Impact Factor 2017: 1.634 (@Clarivate Analytics)
5-Year Impact Factor: 1.677 (@Clarivate Analytics)
  • Users Online: 333
  • Print this page
  • Email this page


 
 
Table of Contents
ORIGINAL ARTICLE
Year : 2018  |  Volume : 11  |  Issue : 9  |  Page : 534-539

Acute and chronic toxicity studies of hydromethanol leaf extract of Helianthus annuus Linn. in rats


1 Department of Veterinary Physiology and Pharmacology, Michael Okpara University of Agriculture, Umudike, PMB 7267 Umuahia Abia State, Nigeria
2 Department of Veterinary Physiology and Pharmacology, Faculty of Veterinary Medicine, University of Nigeria, Nsukka, 410001 Enugu State, Nigeria

Date of Submission11-Jun-2018
Date of Decision02-Aug-2018
Date of Acceptance10-Aug-2018
Date of Web Publication27-Sep-2018

Correspondence Address:
Dr. Samuel O Onoja
Department of Veterinary Physiology and Pharmacology, Michael Okpara University of Agriculture, Umudike, PMB 7267 Umuahia Abia State
Nigeria
Login to access the Email id

Source of Support: None, Conflict of Interest: None


DOI: 10.4103/1995-7645.242311

Get Permissions

  Abstract 

Objective: To investigate the safety levels of hydromethanol leaf extract of Helianthus annuus Linn. (H. annuus) in rat. Methods: Acute oral toxicity test of hydromethanol leaf extract of H. annuus was conducted through up and down method at 2.00 g/kg dose limit in rats. The chronic toxicity study was conducted by administering different concentrations (0.25, 0.50 and 1.00 g/ kg) of hydromethanol extract of H. annuus in feed, for 90 consecutive days. On days 30, 60 and 90, blood samples were collected from the retro-orbital plexus of the rats for determination of serum biochemical parameters. Histopathological examination of the pancreas, livers, kidneys and testis were also conducted. Results: The LD50 of the hydromethanol extract of H. annuus was greater than 2.00 g/kg and it significantly (P < 0.05) reduced serum cholesterol. On days 60 and 90, the serum urea and creatinine levels of hydromethanol extract of H. annuus treated groups were elevated when compared with the control group. There were fibrosis in the kidneys and livers; degeneration and necrosis in the testis and significant dose-dependent increases in number and size of pancreatic islet of langerhans. Conclusions: The findings suggest that hydromethanol extract of H. annuus is tolerated in short term administration, but long term (up to 90 days) administration at high doses, may elicit hepatic, testicular and nephrotic disorder.

Keywords: Helianthus annuus, Toxicity, Histopathology, Serum biochemistry


How to cite this article:
Onoja SO, Udem SC, Anaga AO, Asuzu IU. Acute and chronic toxicity studies of hydromethanol leaf extract of Helianthus annuus Linn. in rats. Asian Pac J Trop Med 2018;11:534-9

How to cite this URL:
Onoja SO, Udem SC, Anaga AO, Asuzu IU. Acute and chronic toxicity studies of hydromethanol leaf extract of Helianthus annuus Linn. in rats. Asian Pac J Trop Med [serial online] 2018 [cited 2018 Dec 14];11:534-9. Available from: http://www.apjtm.org/text.asp?2018/11/9/534/242311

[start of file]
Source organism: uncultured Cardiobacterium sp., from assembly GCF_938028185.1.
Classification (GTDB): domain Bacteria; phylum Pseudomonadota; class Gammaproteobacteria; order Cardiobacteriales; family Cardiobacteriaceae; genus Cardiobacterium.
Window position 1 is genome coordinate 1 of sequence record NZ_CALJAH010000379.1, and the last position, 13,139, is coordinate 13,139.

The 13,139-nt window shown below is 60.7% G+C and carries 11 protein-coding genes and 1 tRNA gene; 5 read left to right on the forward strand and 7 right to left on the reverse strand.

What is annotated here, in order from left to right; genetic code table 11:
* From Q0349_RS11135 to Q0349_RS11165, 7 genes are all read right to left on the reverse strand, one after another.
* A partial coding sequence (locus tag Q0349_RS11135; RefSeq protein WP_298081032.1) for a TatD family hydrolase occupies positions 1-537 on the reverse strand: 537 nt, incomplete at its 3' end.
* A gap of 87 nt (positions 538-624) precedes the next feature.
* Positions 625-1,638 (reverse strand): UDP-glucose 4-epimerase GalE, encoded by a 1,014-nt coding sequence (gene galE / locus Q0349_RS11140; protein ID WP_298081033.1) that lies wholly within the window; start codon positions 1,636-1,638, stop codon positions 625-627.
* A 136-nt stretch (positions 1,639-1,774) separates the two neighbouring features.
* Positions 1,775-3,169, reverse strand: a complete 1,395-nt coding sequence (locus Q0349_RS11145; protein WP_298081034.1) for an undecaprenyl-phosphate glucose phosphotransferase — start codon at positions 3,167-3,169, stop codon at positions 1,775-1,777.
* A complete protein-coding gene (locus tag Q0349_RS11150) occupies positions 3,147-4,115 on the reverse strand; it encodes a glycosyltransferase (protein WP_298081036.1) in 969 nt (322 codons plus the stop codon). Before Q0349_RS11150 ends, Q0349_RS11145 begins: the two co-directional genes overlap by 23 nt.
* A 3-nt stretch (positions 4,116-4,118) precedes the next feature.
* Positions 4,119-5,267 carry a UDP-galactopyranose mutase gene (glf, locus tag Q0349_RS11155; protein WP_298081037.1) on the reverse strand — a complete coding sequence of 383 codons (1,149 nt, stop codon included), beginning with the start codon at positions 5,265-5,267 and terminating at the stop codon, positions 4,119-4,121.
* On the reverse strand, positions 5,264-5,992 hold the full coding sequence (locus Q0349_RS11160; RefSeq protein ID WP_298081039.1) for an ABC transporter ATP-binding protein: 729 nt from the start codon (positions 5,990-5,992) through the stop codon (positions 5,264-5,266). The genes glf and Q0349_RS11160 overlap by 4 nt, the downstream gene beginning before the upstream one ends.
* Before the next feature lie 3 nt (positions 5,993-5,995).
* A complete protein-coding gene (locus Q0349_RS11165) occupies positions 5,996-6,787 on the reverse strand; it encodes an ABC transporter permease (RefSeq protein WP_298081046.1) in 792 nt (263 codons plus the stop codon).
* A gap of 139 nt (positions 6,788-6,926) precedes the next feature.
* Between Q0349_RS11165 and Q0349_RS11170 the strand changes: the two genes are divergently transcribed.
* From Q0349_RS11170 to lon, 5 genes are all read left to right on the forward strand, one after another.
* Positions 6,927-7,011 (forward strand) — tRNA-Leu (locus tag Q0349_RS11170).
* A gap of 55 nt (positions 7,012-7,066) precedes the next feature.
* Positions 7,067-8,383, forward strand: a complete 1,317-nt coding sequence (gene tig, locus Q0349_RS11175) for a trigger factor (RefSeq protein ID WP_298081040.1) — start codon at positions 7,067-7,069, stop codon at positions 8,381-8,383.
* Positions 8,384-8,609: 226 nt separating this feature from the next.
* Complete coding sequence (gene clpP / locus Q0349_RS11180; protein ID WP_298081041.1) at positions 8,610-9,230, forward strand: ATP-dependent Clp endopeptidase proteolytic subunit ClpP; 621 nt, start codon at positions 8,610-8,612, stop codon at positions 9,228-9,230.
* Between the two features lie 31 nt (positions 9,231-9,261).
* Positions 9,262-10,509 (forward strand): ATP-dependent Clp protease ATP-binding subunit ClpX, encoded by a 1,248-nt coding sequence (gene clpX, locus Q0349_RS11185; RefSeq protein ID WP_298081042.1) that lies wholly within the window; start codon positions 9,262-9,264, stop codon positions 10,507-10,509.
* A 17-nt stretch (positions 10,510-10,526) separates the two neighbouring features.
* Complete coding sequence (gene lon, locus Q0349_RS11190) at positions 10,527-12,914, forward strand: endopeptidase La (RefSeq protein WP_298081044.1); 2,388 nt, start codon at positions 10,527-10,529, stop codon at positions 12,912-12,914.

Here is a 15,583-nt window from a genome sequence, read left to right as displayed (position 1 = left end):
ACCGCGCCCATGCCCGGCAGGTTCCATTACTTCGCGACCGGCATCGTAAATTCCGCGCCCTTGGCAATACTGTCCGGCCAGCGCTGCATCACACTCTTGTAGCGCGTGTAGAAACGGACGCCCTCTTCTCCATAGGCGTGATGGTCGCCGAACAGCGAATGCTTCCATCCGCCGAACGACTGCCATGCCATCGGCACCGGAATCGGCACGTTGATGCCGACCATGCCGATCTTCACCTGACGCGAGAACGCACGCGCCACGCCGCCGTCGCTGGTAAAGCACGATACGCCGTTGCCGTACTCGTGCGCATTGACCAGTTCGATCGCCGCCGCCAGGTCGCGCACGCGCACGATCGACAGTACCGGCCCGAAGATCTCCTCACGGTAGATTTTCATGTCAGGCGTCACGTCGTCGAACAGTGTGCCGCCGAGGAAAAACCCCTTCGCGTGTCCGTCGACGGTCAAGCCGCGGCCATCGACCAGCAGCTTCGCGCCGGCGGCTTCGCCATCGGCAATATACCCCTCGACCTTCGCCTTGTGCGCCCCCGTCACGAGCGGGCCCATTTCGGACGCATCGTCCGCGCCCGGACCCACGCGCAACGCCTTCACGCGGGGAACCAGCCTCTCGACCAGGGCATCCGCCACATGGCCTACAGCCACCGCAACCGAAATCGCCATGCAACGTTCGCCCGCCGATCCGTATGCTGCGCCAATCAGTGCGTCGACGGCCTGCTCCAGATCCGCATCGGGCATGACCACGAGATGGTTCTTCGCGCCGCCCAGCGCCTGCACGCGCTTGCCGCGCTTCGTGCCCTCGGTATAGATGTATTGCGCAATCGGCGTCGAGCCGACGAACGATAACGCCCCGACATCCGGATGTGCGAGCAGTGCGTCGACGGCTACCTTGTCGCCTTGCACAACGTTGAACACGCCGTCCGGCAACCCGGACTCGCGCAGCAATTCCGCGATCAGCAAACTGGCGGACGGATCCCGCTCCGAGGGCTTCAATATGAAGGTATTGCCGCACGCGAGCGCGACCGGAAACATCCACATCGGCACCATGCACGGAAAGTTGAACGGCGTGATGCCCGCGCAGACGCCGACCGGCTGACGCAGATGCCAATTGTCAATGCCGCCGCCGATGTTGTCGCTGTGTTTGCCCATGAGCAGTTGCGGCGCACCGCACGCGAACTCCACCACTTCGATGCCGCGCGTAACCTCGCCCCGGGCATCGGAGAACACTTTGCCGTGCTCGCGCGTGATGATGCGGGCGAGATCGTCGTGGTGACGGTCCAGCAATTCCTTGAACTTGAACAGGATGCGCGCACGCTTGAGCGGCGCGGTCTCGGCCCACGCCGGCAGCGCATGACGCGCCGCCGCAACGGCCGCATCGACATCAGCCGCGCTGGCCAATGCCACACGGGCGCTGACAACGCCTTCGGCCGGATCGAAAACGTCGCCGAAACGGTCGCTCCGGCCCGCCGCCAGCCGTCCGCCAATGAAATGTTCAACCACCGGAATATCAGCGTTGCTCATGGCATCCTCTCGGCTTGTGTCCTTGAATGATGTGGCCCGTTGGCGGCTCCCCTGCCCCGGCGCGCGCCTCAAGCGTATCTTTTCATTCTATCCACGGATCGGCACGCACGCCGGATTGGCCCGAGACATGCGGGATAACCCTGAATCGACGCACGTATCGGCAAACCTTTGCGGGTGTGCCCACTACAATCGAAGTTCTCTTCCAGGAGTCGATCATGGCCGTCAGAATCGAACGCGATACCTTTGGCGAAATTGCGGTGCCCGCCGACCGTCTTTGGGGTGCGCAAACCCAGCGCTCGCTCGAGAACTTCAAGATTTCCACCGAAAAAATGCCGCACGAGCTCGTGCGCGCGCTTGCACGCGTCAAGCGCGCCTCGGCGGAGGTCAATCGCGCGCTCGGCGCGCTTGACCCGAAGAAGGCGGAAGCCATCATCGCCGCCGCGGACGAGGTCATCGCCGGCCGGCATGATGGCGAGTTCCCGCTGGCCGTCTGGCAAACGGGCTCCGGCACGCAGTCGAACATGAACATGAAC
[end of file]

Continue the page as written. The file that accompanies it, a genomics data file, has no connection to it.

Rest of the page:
1. Introduction Top


Plant products form integral part of primary health-care system of many countries[1]. More than 80% of Asian and African population explore traditional medicines for their health-care needs[2]. Plant derived medicines are easily accessed, affordable, efficacious and culturally acceptable form of drug with reduced side-effects, which makes the combat of diseases possible in the midst of escalating cost of orthodox medicine and economic crunch[3]. As a result, the updated World Health Organization Traditional Medicine Strategies for 2014–2023 are to help member states in utilizing the contributions of traditional medicine to health and encourage the safe and judicious use of traditional medicine through regulation, evaluation and inclusion of traditional medicine products, practitioners and practice into health care systems[2],[4]. Despite this, the professional health-care providers hesitate to recommend herbal products to their patients due to lack of information on the safety/ toxicity profile of most herbal products[5].

Helianthus annuus Linn. (H. annuus, sunflower) is a member of the family Asteraceae and can be found in many countries and regions. It is an ornamental plant and the seed is a good source of vegetable oil as well as seed meal for farm animals[6]. H. annuus leaves, decoctions and infusions are used in folkloric medicine as diuretic, antidiabetic, expectorant, gastrointestinal stimulant, antimicrobial, analgesic agents etc.[7],[8]. Poultices of H. annuus leaves are applied on wound, snakebite and swelling[9]. The leaves of H. annuus are endowed with pharmacological activities such as antispermatogenic, analgesic and anti-inflammatory, antidiabetic, antioxidant, antifertility, antidiarrheal, antihistaminic, antilithiatic and antimicrobial activities[9],[10]. There is a dearth of information on the safety profile of H. annuus. We thought it’s needful to investigate the safety level of the hydromethanol extract of H. annuus using biochemical and histopathological examinations after prolonged exposure to rats.


  2. Materials and methods Top


2.1. Extract preparation

The leaf of H. annuus was collected from the wild in Nsukka, Enugu state, Nigeria and authenticated by a plant taxonomist (Voucher number, UNN/VPP/2012/2). The leaves were dried under shed at ambient temperature (25–27) °C. The extract of H. annuus was prepared using cold maceration method as described by Onoja and Anaga[11] and was referred to as hydromethanol leaf extract of H. annuus.

2.2. Animals